It seems that every week, the National Labor Relations Board releases a new decision calling into question the legality of common employment policies maintained by non-unionized employers. This time, in a case brought against Flex Frac Logistics LLC, the Board concluded that a policy prohibiting unauthorized disclosure of personnel information and documents to persons outside of the organization violates employees' right to concerted activity.
The employer contended that this policy was necessary to protect the privacy of its employees, and to prohibit potential disclosure of valuable and confidential information regarding its employees and employment practices to competitors. The NLRB said that the effect of the policy would be to bar employees from discussing terms and conditions of employment with union organizers. The rule was ambiguous and overbroad, and therefore violated Section 7 of the National Labor Relations Act.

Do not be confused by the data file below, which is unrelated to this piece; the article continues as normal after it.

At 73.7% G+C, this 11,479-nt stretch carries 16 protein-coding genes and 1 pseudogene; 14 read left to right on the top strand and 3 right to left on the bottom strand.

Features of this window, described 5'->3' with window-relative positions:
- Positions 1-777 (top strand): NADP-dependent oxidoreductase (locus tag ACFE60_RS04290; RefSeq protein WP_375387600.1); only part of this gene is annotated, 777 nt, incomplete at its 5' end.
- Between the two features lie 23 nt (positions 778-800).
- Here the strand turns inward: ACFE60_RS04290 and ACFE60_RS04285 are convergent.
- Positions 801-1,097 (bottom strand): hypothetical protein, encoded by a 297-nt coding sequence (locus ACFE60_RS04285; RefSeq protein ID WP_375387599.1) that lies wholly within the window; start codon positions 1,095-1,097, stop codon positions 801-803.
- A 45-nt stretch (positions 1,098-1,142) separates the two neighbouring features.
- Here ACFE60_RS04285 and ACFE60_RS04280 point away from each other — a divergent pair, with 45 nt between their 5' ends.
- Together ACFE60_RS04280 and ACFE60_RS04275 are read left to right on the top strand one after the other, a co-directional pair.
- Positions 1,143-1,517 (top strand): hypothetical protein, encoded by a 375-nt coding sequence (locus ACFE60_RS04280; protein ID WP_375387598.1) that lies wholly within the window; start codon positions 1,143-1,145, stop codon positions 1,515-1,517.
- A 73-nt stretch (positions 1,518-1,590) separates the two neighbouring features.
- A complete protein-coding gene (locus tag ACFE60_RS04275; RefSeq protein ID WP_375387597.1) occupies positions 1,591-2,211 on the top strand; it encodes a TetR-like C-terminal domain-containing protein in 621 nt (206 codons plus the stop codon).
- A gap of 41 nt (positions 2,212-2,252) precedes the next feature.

This string of cases does not require employers to abandon these longstanding policies. However, employee handbooks and stand-alone policies should contain explanatory language indicating that their terms will not be applied to employee concerted activity or their right to collectively bargain. With appropriate disclaimers in place, social networking, at-will employment, confidentiality and non-disparagement policies can protect legitimate business interests without running afoul of federal labor laws.